Why Back in Motion founder Jason T Smith ignited a leadership revolution in his business
What do you do when it seems that your ‘team just stopped working’? For Back in Motion founder Jason T Smith there was only one option. Fix it.
Over a two year period Smith spearheaded a total shake-up of the business,a tale he shares in his book Outside-In Upside-Down Leadership. In this edited extract from the book Smith outlines the state of play that caused a complete mindshift and reflects on change options…
Outside-In Upside-Down Leadership
Within three hours of returning to my desk, on the first day back from long service leave, things were hitting the proverbial fan. I had four staff report to me on rifts that had developed in my absence between our two primary teams. It had become Corporate Services versus Operations.
I got the message loud and clear: my holiday was definitely over.
I always taught my team that the best form of leadership is truth. So we consistently welcomed healthy rigour and transparency in workplace conversations. Respectful candour is essential to identify the best strategies for moving forward. Fierce debate was a feature of most meetings. I liked to encourage opposing views and alternative thoughts in our pursuit of answers.
Most people learned quickly how to engage in this style of robust communication and appreciated its benefits. Our people developed the hearts of lambs with the skin of crocodiles – the right combination, in my opinion.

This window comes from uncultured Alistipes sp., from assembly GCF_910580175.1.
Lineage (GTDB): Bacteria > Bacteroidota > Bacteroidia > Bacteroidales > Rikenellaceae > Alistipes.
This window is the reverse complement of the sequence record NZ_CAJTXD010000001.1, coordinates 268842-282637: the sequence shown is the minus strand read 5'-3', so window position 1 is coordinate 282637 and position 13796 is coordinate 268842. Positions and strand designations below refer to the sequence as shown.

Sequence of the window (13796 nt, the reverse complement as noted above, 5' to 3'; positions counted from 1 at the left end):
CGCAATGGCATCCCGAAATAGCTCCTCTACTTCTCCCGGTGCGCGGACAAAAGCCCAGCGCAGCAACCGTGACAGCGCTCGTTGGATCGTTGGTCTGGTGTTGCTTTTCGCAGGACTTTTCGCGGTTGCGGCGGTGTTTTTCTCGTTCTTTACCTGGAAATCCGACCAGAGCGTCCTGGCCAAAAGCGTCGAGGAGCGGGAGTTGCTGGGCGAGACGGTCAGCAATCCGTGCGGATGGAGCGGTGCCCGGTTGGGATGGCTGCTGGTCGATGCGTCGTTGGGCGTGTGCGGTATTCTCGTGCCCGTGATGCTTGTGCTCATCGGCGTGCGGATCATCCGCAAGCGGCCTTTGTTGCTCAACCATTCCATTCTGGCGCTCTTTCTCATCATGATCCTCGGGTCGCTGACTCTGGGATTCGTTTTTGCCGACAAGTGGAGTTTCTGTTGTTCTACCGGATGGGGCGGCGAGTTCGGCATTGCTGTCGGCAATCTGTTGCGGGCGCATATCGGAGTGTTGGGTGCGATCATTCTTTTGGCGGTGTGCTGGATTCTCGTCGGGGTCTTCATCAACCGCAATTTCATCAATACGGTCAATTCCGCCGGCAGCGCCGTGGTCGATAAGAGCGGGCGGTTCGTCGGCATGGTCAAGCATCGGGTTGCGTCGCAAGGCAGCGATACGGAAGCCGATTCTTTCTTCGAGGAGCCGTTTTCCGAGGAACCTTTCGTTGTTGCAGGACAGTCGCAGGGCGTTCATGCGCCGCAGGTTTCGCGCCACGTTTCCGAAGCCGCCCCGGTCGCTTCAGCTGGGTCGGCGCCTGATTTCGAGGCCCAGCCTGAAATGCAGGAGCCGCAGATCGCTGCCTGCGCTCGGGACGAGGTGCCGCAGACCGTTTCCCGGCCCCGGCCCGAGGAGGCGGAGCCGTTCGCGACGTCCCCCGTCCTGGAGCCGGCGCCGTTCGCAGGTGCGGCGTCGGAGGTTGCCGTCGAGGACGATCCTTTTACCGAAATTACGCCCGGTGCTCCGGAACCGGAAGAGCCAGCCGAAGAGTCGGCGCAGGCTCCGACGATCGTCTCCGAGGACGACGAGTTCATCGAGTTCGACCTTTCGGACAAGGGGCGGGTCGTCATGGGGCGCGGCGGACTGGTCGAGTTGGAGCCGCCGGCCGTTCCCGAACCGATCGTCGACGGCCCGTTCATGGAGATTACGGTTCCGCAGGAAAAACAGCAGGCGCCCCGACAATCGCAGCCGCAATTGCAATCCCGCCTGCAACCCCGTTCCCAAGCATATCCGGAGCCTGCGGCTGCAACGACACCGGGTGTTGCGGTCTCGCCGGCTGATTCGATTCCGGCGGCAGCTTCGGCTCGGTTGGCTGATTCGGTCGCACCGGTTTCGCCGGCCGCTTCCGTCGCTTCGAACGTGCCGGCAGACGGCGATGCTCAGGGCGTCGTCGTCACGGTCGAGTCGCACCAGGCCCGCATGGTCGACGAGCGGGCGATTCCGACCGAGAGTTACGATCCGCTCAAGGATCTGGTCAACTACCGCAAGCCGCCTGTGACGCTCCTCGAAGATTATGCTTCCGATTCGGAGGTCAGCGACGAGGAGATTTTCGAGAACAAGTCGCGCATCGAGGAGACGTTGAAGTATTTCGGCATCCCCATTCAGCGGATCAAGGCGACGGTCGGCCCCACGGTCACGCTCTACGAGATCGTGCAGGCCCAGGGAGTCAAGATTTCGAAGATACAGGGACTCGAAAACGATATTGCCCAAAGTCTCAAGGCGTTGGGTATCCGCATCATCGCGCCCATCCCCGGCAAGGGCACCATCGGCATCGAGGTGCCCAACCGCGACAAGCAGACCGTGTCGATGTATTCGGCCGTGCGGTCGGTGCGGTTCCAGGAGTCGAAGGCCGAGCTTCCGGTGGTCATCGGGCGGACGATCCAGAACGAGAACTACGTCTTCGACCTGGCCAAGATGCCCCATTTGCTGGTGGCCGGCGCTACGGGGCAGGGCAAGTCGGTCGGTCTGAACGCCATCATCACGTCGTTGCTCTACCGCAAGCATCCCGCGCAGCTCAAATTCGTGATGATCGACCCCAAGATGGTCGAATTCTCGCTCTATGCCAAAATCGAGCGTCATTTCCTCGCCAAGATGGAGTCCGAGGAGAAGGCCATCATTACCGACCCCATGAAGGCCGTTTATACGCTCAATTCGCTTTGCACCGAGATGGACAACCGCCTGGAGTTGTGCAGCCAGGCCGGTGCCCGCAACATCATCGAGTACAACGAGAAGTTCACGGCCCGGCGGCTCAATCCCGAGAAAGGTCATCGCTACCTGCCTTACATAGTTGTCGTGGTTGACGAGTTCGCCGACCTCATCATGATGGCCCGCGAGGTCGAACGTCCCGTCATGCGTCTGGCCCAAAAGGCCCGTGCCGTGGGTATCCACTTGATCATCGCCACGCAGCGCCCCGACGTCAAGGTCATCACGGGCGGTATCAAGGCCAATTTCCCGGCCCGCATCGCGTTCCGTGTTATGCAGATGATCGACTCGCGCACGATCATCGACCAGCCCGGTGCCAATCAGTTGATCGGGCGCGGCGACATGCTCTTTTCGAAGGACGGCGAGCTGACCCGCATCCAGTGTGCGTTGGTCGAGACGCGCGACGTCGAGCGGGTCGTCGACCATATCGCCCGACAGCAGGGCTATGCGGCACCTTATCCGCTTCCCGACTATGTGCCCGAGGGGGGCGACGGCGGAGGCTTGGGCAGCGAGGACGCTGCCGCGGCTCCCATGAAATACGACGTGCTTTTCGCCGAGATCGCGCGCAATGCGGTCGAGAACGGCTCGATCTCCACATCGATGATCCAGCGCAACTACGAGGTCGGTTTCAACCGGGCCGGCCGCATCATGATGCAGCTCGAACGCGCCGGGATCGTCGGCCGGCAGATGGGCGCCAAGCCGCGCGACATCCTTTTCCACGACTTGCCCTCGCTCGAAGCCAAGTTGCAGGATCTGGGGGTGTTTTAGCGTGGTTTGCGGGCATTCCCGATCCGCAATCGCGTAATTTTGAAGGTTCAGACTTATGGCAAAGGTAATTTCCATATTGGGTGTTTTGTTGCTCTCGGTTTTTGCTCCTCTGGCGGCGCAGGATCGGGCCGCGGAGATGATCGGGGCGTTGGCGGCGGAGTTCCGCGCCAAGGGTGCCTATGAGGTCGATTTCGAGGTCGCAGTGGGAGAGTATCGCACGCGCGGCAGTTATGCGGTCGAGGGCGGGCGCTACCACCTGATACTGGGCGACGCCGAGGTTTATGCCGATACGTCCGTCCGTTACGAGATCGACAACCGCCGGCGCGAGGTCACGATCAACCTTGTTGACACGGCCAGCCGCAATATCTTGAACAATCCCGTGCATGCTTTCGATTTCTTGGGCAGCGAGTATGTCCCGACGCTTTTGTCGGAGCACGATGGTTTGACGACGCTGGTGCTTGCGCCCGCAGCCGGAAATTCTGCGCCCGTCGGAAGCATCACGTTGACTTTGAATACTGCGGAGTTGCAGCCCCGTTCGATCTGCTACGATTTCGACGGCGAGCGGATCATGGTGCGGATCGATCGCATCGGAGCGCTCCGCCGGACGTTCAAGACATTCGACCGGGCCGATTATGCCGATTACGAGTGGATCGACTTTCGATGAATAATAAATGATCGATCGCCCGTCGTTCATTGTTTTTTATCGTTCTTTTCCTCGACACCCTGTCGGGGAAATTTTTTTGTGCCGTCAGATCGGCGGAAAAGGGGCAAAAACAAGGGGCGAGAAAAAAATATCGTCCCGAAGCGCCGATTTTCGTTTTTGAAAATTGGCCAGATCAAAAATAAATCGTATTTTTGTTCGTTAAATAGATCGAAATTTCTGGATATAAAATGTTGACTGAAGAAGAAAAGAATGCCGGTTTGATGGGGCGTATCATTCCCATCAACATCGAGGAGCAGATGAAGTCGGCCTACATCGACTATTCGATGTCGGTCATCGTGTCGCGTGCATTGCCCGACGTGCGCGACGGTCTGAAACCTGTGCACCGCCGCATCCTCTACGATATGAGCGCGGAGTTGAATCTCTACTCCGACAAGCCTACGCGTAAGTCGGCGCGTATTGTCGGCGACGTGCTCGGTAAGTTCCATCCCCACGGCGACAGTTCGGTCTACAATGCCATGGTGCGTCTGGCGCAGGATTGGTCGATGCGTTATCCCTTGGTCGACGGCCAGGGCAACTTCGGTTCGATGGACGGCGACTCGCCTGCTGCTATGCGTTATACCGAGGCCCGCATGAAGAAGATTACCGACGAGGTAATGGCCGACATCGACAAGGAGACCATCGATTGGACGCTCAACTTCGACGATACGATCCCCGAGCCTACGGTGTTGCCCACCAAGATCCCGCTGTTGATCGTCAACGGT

The problem was, the mood had now turned. The staff were not experiencing constructive confrontation. It seemed the team were at odds. They had apparently lost the respectfulness that afforded the candour. One without the other was poison. Our once positive culture was showing cracks.
While the cat’s away…
It was clear to me that the executive authorities I had delegated to cover my long service leave had unintentionally given rise to a new form of management style… an unwanted one – uber-egocentricity.
Otherwise known as command and control in formal management parlance.
No one person was to blame – other than possibly myself. Our organisational structure favoured this approach. It was top-down and linear. It stratified people into layers and, by its nature, created a pecking order – a corporate caste system.
The roots of this structure were planted in the industrial age. At such time it was considered acceptable, if not advantageous, to rule employees with an autocratic and authoritative style. It facilitated order out of chaos. It gave workers direction. It created productivity out of inefficiency.
It was a paradigm that worked in its day. But society had matured.
It was a new day.
For the first 10 years of our organisational journey, we had tried to be inclusive within the traditional hierarchy. But now, some managers were showing uncharacteristic heavy-handed influence. They started to make all the decisions unilaterally, rather than welcoming input.
They kept certain reports and information to themselves to fortify their power. They spoke fast, loud, and down their nose. They overruled the suggestions and ideas of others. They greedily accepted all the credit and generously distributed all the blame. They would speak first, dominate the middle, and always have the last word.
Staff found themselves excluded from projects at the absolute discretion of superiors. Some had their positions redefined against their will. One person even came to work one day to find their computer, files, and personal effects relocated to a smaller desk at the opposite end of the building, without any warning.
Key managers, acting in isolation, were destroying our team – through unilateral management. And arguably, because the organisational chart gave them permission to do so.
It got worse. Before long, senior staff would openly confront each other in corridors. They postured with defiance in meetings. They spoke ill of others – initially through the deft art of subtlety and, eventually, in bold outbursts.